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However, in contemporary Britain it is no longer viewed as shameful to be in debt; in fact it’s become an economic necessity for many, especially those paying for a university education or making their way up the housing ladder.
With interest rates having remained low for so long, the number of people finding themselves struggling with debt and facing bankruptcy has remained relatively low compared with past decades.
The reasons behind insolvency are many and varied and include mounting credit card debt, job loss, divorce and separation. It’s now easier than ever before to go bankrupt and, although it should never be a decision taken lightly, it can be the right solution for people faced with insurmountable levels of personal debt.
Today, there are three types of personal insolvency. Bankruptcy, individual voluntary arrangements (IVAs) where money is shared out amongst creditors, and Debt Relief Orders (DROs) often dubbed ‘bankruptcy light’ as they are used by people with lower levels of debt who realistically have no prospect of ever paying it off. Last year, the limit for DROs was increased to £20,000 offering more people an alternative to full bankruptcy proceedings.
A changing pattern
In 2015, total individual insolvencies were at their lowest level since 2005, with the decrease being driven by a fall in IVAs which were at their lowest level since 2008. There was, however, a marked increase in DROs resulting from the change in eligibility criteria. Around 20,000 people were declared bankrupt in England and Wales in the first quarter of 2016, whilst just under 7,000 embarked on DROs in the same period, a rise of 3.4% on the previous quarter.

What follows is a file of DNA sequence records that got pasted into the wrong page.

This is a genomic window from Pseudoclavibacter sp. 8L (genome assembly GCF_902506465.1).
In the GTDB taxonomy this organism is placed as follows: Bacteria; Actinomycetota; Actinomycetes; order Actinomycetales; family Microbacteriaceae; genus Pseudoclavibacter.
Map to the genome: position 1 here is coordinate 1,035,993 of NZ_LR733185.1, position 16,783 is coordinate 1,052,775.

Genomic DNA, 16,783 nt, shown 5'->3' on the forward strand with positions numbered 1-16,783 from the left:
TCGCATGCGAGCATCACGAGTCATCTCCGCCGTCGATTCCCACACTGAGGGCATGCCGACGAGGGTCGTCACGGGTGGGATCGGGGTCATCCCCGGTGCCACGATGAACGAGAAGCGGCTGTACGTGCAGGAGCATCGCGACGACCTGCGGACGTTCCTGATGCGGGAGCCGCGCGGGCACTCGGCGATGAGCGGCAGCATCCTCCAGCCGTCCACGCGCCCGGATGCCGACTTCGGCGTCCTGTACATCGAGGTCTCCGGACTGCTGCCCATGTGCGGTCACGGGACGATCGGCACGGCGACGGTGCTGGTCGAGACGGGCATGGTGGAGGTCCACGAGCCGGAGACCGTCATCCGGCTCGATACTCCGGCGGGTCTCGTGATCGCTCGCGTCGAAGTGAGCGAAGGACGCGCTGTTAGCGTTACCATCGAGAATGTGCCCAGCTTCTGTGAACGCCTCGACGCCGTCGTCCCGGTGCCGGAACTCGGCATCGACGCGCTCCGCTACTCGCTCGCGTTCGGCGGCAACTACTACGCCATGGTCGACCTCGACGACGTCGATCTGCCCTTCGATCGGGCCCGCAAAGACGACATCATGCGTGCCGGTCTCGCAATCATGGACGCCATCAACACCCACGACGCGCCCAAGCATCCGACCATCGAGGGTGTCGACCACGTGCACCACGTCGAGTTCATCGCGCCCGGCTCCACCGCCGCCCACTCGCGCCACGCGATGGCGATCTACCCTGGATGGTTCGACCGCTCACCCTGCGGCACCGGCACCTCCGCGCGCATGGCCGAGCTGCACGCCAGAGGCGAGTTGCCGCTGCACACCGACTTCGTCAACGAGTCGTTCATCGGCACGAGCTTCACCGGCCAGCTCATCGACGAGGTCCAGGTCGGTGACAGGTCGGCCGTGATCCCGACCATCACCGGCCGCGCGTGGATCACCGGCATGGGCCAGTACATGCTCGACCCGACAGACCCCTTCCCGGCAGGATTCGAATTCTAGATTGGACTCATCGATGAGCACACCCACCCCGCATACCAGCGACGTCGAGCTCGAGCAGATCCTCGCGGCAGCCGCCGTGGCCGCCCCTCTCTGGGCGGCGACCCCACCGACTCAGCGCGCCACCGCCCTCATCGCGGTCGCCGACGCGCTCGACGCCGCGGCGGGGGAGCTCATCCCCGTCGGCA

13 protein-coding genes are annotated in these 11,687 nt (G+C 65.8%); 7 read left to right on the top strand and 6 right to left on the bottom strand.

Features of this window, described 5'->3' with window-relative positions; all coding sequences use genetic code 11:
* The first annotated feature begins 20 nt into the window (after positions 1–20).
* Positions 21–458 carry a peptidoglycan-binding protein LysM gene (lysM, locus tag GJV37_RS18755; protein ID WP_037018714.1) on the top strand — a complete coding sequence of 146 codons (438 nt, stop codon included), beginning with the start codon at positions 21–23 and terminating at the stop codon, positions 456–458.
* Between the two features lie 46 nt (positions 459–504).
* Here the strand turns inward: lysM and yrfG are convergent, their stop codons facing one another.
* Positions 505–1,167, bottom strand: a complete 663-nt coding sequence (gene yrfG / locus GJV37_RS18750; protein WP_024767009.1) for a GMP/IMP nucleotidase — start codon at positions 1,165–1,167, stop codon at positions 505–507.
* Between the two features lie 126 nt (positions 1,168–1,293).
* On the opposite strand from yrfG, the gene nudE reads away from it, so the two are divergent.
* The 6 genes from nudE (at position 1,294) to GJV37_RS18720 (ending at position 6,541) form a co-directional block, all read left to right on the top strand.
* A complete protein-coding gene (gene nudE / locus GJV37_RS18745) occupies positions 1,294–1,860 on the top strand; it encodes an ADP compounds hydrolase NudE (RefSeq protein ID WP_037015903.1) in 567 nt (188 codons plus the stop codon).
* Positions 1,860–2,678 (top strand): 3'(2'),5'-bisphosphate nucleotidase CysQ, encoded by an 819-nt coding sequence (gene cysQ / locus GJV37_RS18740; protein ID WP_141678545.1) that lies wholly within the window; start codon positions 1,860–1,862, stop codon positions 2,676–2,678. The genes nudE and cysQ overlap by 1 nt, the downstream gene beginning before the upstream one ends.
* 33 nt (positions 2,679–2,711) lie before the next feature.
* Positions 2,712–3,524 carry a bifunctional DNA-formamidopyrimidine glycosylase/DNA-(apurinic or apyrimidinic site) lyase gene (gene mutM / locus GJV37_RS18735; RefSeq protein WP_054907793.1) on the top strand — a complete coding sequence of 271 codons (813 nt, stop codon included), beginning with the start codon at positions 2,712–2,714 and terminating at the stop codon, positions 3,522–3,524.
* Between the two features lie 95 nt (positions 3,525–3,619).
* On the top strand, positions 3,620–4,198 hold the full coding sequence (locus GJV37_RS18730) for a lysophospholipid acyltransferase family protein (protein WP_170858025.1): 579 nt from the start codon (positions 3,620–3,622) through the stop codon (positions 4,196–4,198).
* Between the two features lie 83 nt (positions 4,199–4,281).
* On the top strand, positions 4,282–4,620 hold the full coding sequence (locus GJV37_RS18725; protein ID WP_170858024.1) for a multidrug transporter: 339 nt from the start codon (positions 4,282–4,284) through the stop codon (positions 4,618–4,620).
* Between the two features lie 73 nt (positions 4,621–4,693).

An analysis of the figures carried out by the Insolvency Service shows that young women are more at risk of personal insolvency than men. Various explanations have been put forward for this statistic, including the widespread availability of credit and store cards often with high interest rates, our national passion for shopping, the gender pay gap, and financial pressures such as the cost of child care.
What the future might hold
With the economy likely to face stronger headwinds in the wake of Brexit, there is the likelihood that real earnings increases could be pegged, putting more pressure on household incomes. Many commentators believe that reliance on debt to make ends meet is rising to levels last seen around the time of the last financial crash in 2008.
With household debt at its highest level for four years, more personal insolvencies could be on the cards.
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